What is worrisome from the perspective of those studying the role of natural resources and environment throughout the conflict cycle is that current US government policy is only exacerbating the targeting of infrastructure and allowing for violations of international humanitarian law.By wholeheartedly siding with the Netanyahu government in its actions, the US is lending support to the weaponization of access to basic services (e.g., water and energy) and the targeting of livelihoods (e.g., restricting access to fishing waters).
Take this last month (June 2019): in response to incendiary balloons from Gaza into Israel that have caused a number of forest fires within Israel, the Israeli government halted supplies of petrol and diesel into the Gaza Strip and restricted access to fishing waters, undermining the economic welfare of the civilian population. Policies that allow for the collective punishment of civilians and violations of international humanitarian law are ongoing, reinforcing what many human rights groups, humanitarian associations, and international organizations have been documenting for years, such as the human rights organization Gisha.
Effective diplomacy requires that the environment and associated infrastructure not be held hostage to the conflict. Yet Jared Kushner’s Middle East Peace Plan, with its call for large-scale investment in infrastructure, is not credible when the US has stopped funding all development and civil society assistance to the Palestinians.
With the US withdrawal, efforts to address the humanitarian crisis and infrastructure have been almost entirely relegated to local NGOs and international organizations, which are struggling to meet needs with inadequate funding. In Gaza, the International Committee of the Red Cross and others work continue to try to coordinate the movement of goods and services into the isolated enclave, while the World Bank has supported the construction of the Northern Gaza Emergency Sewage Treatment Project with European government funding. The Red Cross/Red Crescent Societies and local NGOs strive to support medical and other relief services. However, humanitarian aid cannot substitute for the contraction of economic activity in Gaza and the West Bank as a result of Israeli-imposed restrictions.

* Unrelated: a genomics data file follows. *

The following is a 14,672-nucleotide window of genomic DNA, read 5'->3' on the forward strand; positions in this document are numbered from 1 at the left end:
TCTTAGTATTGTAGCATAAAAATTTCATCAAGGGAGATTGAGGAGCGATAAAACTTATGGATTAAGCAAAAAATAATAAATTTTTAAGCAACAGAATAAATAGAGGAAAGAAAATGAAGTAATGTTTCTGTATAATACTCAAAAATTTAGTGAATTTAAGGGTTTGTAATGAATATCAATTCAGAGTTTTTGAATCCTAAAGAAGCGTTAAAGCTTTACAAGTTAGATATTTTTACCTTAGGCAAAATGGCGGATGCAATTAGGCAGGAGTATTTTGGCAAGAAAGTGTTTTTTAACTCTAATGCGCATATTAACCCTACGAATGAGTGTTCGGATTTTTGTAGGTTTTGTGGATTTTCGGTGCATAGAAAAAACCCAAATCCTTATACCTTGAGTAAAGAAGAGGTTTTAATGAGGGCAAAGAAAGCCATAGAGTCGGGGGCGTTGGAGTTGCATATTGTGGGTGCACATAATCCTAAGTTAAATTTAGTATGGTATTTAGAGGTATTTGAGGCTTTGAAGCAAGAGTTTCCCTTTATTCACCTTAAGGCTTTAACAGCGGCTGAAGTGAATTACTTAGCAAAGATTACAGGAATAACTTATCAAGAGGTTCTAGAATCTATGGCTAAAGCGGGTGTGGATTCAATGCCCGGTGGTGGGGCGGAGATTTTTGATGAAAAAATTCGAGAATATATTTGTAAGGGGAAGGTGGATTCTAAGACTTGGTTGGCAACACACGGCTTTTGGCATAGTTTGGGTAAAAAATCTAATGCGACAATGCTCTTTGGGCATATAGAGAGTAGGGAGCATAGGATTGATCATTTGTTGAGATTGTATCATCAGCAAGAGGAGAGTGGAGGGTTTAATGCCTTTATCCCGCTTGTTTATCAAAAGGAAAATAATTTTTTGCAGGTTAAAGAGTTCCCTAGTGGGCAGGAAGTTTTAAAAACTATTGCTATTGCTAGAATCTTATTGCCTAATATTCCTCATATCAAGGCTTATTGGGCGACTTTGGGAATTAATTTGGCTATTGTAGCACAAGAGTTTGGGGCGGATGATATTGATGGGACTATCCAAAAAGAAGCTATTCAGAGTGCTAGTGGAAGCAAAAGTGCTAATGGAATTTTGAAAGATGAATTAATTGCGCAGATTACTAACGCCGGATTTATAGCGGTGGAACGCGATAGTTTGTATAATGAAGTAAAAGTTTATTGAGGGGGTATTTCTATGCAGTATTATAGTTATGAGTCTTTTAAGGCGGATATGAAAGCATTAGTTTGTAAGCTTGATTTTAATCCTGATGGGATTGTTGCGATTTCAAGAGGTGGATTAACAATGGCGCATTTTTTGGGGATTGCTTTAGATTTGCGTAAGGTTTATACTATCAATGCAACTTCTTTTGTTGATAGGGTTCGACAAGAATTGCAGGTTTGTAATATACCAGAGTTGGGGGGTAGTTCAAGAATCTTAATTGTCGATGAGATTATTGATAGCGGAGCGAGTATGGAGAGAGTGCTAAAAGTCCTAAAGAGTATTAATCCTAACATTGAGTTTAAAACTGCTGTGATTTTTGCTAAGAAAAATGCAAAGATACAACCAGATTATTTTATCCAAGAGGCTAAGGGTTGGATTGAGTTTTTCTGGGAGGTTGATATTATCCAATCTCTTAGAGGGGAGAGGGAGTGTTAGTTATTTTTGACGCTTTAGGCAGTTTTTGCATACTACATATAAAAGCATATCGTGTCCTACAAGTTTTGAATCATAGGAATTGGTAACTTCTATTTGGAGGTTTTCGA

If the United States cannot be trusted to keep its commitments or respect Palestinian rights alongside those of Israel, environmental diplomacy is unlikely to be a viable tool for peacebuilding. NGOs like Ecopeace Middle East have eloquently made the case that problems of water scarcity and environmental pollution recognize no borders, and urgently need to be addressed through respect for the rights of both peoples and regional cooperation rather than postponed indefinitely.
While environmental peacebuilding holds promise for building trust and reconciliation, recent US policy measures have instead punished Palestinians for their political aspirations by withholding assistance and thus undermined trust. The Trump Administration should reverse policies that undermine human security and welfare, and reengage in development and environmental peacebuilding efforts in Palestine.